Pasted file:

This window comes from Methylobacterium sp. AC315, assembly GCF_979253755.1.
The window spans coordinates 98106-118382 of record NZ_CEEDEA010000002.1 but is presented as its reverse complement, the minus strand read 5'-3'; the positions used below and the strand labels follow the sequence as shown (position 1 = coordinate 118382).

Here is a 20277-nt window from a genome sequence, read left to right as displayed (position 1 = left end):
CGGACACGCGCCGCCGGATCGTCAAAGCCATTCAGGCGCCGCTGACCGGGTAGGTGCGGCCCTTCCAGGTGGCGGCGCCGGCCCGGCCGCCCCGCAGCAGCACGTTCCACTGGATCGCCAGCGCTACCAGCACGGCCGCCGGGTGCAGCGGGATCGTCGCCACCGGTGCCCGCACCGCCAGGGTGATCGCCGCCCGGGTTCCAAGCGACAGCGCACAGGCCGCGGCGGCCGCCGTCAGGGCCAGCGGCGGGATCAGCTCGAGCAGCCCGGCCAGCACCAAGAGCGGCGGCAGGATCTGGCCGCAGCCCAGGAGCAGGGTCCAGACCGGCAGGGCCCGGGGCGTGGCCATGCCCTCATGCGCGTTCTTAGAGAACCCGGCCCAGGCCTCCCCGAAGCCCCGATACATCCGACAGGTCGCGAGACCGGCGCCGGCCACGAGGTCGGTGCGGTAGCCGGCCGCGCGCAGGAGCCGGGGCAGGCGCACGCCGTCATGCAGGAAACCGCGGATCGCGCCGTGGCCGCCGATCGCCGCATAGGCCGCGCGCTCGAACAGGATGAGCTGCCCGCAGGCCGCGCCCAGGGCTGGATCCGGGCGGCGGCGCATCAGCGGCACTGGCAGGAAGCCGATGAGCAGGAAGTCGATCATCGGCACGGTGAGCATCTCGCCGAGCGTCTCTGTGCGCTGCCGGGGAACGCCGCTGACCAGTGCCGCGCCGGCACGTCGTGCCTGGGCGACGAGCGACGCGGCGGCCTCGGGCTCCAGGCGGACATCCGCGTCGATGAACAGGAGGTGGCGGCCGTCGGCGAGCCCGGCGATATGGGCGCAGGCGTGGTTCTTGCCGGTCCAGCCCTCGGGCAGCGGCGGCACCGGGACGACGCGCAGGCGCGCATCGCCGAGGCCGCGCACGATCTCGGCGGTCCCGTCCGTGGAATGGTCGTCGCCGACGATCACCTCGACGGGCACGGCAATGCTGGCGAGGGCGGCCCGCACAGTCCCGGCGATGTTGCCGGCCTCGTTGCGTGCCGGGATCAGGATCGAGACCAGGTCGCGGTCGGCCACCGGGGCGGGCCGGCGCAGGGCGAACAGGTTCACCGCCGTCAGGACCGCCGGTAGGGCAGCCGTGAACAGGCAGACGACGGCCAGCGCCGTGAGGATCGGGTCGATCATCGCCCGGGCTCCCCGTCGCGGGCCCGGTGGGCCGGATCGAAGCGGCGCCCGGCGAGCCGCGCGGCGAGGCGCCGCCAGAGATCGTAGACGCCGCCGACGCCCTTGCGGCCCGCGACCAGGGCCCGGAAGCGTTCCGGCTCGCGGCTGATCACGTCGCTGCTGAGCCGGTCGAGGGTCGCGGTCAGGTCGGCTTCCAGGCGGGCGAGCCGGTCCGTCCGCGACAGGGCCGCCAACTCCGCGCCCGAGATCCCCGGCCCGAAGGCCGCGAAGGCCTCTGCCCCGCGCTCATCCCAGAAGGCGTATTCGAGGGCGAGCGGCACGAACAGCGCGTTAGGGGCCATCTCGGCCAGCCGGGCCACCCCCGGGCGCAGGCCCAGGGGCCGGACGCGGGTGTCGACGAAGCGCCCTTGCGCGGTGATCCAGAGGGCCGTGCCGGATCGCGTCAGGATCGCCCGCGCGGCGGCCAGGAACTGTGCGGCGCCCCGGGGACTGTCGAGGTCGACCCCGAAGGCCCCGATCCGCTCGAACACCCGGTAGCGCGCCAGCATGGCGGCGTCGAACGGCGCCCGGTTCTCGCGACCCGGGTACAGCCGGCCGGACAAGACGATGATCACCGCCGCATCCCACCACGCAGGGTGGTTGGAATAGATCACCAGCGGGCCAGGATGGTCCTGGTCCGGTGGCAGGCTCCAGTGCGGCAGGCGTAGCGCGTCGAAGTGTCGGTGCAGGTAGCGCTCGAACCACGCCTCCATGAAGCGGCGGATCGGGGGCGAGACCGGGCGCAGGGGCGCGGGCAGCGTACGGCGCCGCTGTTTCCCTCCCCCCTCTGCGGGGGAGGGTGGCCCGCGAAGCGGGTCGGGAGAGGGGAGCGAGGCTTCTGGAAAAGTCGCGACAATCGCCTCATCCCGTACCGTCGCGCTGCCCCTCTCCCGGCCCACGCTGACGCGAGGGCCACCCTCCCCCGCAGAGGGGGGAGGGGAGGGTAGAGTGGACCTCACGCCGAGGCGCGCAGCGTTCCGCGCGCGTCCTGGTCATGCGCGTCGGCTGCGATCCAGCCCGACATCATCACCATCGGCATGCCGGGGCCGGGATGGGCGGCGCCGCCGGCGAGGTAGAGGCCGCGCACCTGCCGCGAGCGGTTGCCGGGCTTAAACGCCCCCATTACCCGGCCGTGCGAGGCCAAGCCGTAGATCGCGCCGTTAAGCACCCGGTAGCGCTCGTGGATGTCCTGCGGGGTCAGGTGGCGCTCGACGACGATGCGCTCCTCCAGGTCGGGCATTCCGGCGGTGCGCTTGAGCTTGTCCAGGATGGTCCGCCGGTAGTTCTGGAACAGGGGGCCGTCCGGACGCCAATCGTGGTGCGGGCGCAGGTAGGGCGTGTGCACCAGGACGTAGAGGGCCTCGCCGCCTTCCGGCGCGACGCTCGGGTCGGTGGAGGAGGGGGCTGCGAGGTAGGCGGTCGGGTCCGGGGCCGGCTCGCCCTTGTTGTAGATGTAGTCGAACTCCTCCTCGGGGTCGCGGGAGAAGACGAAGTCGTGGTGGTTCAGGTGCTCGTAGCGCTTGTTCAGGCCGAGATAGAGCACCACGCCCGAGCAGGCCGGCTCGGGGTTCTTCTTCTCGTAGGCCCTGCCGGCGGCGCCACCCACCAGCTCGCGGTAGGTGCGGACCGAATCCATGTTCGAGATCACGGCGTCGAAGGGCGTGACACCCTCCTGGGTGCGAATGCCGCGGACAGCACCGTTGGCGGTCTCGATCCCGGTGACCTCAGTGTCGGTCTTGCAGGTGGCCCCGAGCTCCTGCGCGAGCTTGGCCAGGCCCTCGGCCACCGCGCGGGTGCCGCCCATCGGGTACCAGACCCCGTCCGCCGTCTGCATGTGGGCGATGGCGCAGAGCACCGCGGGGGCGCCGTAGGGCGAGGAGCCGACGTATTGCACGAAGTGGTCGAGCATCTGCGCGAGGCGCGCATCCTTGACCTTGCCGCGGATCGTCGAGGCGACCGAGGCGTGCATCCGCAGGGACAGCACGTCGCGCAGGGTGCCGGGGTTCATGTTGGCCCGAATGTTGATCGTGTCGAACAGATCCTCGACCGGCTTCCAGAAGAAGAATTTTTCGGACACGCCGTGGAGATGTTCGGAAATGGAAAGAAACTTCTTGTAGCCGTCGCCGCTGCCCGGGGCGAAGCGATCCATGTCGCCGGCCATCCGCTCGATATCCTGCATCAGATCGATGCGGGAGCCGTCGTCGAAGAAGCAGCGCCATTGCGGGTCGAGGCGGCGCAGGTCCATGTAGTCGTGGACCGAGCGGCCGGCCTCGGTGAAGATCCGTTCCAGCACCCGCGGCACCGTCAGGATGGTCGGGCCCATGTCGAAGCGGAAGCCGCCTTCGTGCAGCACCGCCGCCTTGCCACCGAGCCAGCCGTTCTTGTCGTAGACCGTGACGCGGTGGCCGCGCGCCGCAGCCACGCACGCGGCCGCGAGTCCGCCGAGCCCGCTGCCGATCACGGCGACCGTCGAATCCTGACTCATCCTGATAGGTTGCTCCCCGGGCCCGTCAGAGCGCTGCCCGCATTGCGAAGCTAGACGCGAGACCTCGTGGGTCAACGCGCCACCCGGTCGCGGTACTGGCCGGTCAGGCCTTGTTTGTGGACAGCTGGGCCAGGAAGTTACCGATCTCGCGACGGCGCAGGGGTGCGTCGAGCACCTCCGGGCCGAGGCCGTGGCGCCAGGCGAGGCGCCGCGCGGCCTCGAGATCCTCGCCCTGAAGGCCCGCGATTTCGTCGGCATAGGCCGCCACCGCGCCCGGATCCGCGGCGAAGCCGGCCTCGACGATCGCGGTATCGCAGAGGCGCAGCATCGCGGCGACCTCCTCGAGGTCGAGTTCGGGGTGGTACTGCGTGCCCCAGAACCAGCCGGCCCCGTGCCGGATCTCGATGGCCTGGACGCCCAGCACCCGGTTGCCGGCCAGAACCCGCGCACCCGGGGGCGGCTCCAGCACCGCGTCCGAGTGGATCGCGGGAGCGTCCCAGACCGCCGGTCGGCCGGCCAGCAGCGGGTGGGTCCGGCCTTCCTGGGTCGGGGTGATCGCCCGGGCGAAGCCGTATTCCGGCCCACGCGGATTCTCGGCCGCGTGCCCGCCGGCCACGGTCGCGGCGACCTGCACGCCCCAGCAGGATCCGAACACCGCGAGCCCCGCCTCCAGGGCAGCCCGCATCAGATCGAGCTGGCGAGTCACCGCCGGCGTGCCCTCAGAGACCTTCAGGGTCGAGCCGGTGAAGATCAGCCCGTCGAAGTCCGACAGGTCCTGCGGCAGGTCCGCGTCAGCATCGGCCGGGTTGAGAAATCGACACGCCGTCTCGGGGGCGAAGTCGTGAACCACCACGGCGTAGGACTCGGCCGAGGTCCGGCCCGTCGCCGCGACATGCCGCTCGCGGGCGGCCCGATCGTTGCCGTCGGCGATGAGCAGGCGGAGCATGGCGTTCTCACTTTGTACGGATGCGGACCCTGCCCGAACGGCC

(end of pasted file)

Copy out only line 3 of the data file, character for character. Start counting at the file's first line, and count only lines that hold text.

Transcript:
Here is a 20277-nt window from a genome sequence, read left to right as displayed (position 1 = left end):